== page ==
Friday, April 04, 2008

How an Innocent Person is Convicted, Part 11: Wait a year to perform a crime scene analysis; do it without all the evidence; then ignore its findings

As soon as Todd was charged, we pushed the police and prosecution to investigate the stabbing of Anthony Madril thoroughly. We accepted many delays to accommodate the state's slowness in processing forensic evidence.

We especially wanted the state to examine the blood stain on Todd's jacket, which we knew would be his, not the victim's. And we wanted the state to examine the black debris Detective Richer had seen on Todd's knife. We knew that it had to be from the puncturing of the right tire of Schwartz's truck, and that placing Todd at the right-rear of Charles Schwartz's truck while Brad Orgill and Anthony Madril fought fiercely to the front and left of the truck was important to understanding clearly what happened that terrible night.

But the state declined to perform DNA testing of Todd's clothing. Instead, they decided to test a blood-stained shirt that Orgill had given Todd to wear the day after the stabbing. (The DNA analysis of that shirt conclusively determined that the blood on it belonged to an unknown person.) The state never tested debris on the knife either.

So, after 14 months had passed, we obtained a court order to have the knife and Todd's jacket sent to an independent lab for testing. That lab confirmed that only Todd's blood appeared on his jacket. The shock for us, though, was learning at that time that the debris reported to have been on the knife when it was first examined by the police was now gone. We then learned that the debris was actually known to be missing seven months earlier while in the state's possession.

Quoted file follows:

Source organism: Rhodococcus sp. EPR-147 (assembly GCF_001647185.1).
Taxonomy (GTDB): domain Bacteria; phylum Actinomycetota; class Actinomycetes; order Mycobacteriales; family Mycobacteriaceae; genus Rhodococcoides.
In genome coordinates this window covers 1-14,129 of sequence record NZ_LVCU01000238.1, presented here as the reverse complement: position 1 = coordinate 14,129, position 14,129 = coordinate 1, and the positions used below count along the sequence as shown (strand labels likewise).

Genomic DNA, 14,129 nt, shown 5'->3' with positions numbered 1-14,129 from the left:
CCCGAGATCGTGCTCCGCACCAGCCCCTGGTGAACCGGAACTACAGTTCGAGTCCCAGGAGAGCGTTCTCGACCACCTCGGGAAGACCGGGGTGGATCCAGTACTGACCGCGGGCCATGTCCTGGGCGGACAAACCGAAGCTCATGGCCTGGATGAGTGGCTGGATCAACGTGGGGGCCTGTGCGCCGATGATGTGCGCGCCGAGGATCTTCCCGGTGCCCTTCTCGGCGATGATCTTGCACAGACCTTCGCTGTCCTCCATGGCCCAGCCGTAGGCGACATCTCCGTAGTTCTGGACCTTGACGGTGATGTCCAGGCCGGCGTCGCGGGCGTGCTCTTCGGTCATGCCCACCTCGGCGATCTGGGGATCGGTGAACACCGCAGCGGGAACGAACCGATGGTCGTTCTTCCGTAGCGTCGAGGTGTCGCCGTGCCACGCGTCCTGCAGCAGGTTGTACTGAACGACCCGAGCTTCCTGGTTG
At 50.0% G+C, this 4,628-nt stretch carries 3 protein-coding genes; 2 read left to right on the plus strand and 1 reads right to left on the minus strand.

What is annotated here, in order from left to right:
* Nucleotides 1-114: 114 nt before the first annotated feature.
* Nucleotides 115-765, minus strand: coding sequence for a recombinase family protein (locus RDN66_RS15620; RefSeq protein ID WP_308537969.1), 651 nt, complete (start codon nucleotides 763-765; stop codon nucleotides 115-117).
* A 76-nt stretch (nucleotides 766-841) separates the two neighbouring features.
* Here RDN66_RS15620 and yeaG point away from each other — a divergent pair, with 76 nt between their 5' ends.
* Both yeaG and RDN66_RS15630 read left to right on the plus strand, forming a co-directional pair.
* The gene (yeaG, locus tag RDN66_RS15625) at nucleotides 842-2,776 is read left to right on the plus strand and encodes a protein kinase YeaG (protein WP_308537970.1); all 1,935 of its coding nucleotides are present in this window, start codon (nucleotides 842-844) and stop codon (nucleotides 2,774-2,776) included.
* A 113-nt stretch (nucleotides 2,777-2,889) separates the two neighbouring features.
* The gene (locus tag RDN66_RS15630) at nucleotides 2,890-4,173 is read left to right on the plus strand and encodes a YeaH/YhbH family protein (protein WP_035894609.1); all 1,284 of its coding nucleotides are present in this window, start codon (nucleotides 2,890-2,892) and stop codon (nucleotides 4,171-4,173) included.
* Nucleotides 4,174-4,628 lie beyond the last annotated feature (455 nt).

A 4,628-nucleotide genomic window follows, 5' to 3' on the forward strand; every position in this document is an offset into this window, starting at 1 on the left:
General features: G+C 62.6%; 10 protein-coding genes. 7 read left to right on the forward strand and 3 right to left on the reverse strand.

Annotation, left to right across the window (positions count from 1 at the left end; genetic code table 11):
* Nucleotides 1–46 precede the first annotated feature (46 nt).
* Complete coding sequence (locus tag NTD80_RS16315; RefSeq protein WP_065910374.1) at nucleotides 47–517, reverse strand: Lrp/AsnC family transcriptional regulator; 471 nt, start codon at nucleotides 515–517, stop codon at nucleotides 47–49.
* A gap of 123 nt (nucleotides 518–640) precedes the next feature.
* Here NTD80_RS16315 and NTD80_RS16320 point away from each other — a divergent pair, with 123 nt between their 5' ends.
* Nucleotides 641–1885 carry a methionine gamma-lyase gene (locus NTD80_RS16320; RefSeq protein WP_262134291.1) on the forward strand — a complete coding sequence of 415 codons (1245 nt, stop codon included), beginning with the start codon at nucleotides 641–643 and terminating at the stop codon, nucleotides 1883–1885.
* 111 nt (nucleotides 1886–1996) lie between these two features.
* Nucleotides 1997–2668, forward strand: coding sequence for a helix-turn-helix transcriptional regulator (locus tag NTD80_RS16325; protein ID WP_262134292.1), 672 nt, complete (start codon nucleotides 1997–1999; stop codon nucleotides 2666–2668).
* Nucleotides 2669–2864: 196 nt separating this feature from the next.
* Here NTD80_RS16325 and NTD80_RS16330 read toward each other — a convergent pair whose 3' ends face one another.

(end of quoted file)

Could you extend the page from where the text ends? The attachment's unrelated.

It was during this time--when the independent lab was doing this testing--that the Colorado Springs Metro Forensics Lab finally performed the only state-sponsored "crime-scene analysis."

Of course it was too late for them to analyze the debris that had once been on the knife.

When Kimberly Bjorndahl, one of the report's authors, testified, she repeatedly claimed that the victim had but one wound, the fatal stab to his heart, but the autopsy clearly shows that the victim also suffered incised cuts (defensive wounds) to his hand and a cut across the bridge of his nose. The failure to note these basic injuries, of course, raises questions about the adequacy of the resulting analysis, and, in particular, how much attention was paid to the autopsy.

Nevertheless, the report states in its closing paragraph that Brad Orgill cannot be eliminated as Anthony's assailant.

The report reasons, though, that Orgill is less likely to be the assailant because there is no evidence that he'd carried a knife. However, at trial Orgill admitted to carrying three knives in the past, and on one occasion being ready to use a knife should a fight erupt in a bar he frequented.

None of the three knives Orgill admitted carrying were recovered by police when they searched his house.

No comments: